List of Counts Palatine of the Rhine
- 1 Counts Palatine of Lotharingia 915–1085
- 2 Counts Palatine of the Rhine, 1085–1356
- 3 Electors of the Palatinate, 1356–1777
- 4 Electors of Bavaria and Counts Palatine of the Rhine, 1777–1803
- 5 Later history
- 6 Notes
Counts Palatine of Lotharingia 915–1085
The Palatinate emerged from the County Palatine of Lotharingia which came into existence in the 10th century.
- Wigeric of Lotharingia, count of the Bidgau (c. 915/916–922)
- Godfrey, count of the Jülichgau (c.940)
House of Ezzonen
During the 11th century, the Palatinate was dominated by the Ezzonian dynasty, which governed several counties on both banks of the Rhine. These territories were centered around Cologne-Bonn, but extended south to the Moselle and Nahe Rivers. The southernmost point was near Alzey.
- Hermann I of Lotharingia 945–994
- Ezzo of Lotharingia 994–1034
- Otto I of Lotharingia 1034–45 (Duke of Swabia 1045–47)
- Heinrich I of Lotharingia 1045–61
- Hermann II of Lotharingia 1061–85 (in tutelage to Anno II, archbishop of Cologne until 1064)
Counts Palatine of the Rhine, 1085–1356
From c.1085, after the death of the last Ezzonian count palatine, Herman II of Lotharingia, the Palatinate lost its military importance in Lotharingia. The territorial authority of the count palatine was reduced to his counties along the Rhine, henceforth called the County Palatine of the Rhine.
- Heinrich II of Laach 1085–95
- Sigfried of Ballenstadt 1095–1113
- Gottfried of Kalw 1113–29
- William of Ballenstedt 1129–39
- Henry IV Jasomirgott 1139–42
- Hermann III of Stahleck 1142–55
Hohenstaufen Counts Palatine
The first hereditary Count Palatine of the Rhine was Conrad of Hohenstaufen, who was the younger brother of Emperor Frederick Barbarossa. The territories attached to this hereditary office began with those held by the Hohenstaufens in Franconia and Rhineland. (Other branches of the Hohenstaufen dynasty received territories including lands in Swabia and Franche-Comté). Part of this land derived from their imperial ancestors, the Franconian emperors, and part from Conrad's maternal ancestors, the Saarbrücken. This explains the composition of the inheritance that comprised the Upper and Rhenish Palatinate in the following centuries.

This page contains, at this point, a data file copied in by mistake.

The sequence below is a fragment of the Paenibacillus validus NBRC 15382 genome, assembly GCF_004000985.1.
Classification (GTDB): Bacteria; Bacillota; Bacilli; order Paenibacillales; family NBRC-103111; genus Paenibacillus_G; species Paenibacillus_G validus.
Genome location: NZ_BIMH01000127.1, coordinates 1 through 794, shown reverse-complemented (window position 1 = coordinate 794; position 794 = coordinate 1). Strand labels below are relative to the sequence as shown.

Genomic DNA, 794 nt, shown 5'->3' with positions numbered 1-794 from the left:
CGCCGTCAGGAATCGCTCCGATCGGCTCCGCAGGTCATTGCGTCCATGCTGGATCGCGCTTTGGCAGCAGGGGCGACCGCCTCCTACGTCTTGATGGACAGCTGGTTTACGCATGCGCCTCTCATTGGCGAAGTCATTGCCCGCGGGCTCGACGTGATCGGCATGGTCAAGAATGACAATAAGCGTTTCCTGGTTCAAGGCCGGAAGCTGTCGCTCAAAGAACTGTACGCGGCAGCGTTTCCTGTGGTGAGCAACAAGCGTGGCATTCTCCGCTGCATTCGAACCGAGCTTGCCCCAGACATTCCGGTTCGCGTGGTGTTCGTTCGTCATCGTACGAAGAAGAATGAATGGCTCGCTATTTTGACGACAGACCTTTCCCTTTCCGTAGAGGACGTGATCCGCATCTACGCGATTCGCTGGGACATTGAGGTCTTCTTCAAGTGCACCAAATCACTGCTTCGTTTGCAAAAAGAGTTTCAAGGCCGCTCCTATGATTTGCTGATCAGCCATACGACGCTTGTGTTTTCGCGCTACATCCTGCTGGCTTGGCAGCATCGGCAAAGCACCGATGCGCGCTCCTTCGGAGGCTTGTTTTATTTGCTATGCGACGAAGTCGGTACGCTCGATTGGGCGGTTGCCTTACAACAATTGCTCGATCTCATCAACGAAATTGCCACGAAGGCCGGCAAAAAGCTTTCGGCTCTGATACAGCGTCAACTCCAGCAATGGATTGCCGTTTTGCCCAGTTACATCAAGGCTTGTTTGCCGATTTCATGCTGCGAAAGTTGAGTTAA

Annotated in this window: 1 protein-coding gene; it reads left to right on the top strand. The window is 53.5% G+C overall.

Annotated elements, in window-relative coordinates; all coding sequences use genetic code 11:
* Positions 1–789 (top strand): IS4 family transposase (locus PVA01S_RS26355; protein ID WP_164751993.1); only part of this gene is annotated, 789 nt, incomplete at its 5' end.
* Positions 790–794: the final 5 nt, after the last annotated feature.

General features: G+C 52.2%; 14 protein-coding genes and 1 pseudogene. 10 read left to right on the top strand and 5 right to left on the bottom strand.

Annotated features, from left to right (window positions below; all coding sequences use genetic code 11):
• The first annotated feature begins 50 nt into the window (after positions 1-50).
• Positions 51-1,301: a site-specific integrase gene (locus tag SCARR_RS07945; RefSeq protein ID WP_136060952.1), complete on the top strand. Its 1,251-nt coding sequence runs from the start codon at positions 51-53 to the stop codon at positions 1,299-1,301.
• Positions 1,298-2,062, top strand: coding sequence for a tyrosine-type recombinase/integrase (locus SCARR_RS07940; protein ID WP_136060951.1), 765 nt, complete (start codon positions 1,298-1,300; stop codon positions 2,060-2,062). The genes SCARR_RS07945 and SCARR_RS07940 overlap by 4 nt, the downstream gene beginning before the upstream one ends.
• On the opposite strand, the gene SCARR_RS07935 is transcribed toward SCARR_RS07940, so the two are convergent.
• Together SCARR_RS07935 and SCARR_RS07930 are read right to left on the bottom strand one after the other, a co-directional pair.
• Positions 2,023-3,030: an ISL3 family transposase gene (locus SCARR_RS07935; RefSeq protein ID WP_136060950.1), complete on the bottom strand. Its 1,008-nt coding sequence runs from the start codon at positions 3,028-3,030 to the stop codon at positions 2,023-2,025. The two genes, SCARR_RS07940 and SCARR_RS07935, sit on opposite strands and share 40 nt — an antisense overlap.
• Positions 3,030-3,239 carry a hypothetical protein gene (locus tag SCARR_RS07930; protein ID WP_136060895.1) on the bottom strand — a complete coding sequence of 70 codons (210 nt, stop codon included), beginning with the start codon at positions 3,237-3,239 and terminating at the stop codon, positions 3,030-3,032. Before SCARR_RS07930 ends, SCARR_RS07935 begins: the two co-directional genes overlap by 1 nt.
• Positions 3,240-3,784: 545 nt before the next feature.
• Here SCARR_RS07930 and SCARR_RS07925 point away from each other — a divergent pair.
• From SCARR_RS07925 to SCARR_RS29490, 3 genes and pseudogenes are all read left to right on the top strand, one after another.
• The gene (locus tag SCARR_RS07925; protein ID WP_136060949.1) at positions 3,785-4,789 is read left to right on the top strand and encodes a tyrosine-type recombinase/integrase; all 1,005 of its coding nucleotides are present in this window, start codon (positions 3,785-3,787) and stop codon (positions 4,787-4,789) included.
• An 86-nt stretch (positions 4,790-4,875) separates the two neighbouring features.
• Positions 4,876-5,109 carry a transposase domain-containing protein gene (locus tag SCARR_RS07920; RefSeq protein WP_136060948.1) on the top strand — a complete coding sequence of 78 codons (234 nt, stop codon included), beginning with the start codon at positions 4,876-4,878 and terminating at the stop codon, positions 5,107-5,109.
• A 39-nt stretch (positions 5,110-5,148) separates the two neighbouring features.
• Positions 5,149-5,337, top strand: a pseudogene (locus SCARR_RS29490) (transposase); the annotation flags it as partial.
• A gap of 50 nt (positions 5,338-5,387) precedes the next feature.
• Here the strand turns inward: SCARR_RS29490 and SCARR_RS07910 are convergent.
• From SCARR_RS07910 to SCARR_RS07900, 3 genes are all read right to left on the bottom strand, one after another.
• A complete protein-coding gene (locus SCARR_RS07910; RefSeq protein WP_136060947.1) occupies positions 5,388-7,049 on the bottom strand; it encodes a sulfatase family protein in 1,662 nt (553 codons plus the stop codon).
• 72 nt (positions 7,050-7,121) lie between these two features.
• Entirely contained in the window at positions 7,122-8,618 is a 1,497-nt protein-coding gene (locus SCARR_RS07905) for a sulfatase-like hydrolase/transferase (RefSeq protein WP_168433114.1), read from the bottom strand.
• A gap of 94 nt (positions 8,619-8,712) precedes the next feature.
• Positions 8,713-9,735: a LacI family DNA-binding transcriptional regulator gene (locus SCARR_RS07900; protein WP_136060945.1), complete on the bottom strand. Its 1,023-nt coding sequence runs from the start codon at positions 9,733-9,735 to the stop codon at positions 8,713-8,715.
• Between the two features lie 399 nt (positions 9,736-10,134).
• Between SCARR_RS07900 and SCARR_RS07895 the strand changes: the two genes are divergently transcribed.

- Conrad of Hohenstaufen 1156–95
Welf Counts Palatine
In 1195, the Palatinate passed to the House of Welf through the marriage of Agnes, heir to the Staufen count.
Wittelsbach Counts Palatine
During a later division of territory among the heirs of Duke Louis II of Upper Bavaria in 1294, the elder branch of the Wittelsbachs came into possession of both the Rhenish Palatinate and the territories in Bavaria north of the Danube river (the Nordgau) centred around the town of Amberg. As this region was politically connected to the Rhenish Palatinate, the name Upper Palatinate (Oberpfalz) became common from the early 16th century, to contrast with the Lower Palatinate along the Rhine.
Electors of the Palatinate, 1356–1777
The Golden Bull of 1356, in circumvention of inner-Wittelsbach contracts and thus bypassing Bavaria, the Palatinate was recognized as one of the secular electorates. The count was given the hereditary offices of archsteward (Erztruchseß) of the Empire and Imperial Vicar (Reichsverweser) of Franconia, Swabia, the Rhine and southern Germany. From that time forth, the Count Palatine of the Rhine was usually known as the Elector Palatine (Kurfürst von der Pfalz). The position of prince-elector had existed earlier (for example, when two rival kings of Germany were elected in 1257: Richard of Cornwall and Alfonso of Castile), though it is difficult to determine exactly the earliest date of the office.
By the early 16th century, owing to the practice of dividing territories among different branches of the family, junior lines of the Palatine Wittelsbachs came to rule in Simmern, Kaiserslautern and Zweibrücken in the Lower Palatinate, and in Neuburg and Sulzbach in the Upper Palatinate. The Elector Palatine, now based in Heidelberg, adopted Lutheranism in the 1530s and Calvinism in the 1550s.
First Electorate, 1356–1648
|10 January 1356||16 February 1390||As Rupert I above|
|16 February 1390||6 January 1398||Nephew of Rupert I, son of Adolf|
|6 January 1398||18 May 1410||Son of Rupert II, elected King of Germany in 1400|
|18 May 1410||30 December 1436||Son of Rupert III|
|30 December 1436||13 August 1449||Son of Louis III|
|13 August 1449||12 December 1476||Brother of Louis IV|
|12 December 1476||28 February 1508||Son of Louis IV|
|28 February 1508||16 March 1544||Son of Philip|
|16 March 1544||26 February 1556||Brother of Louis V|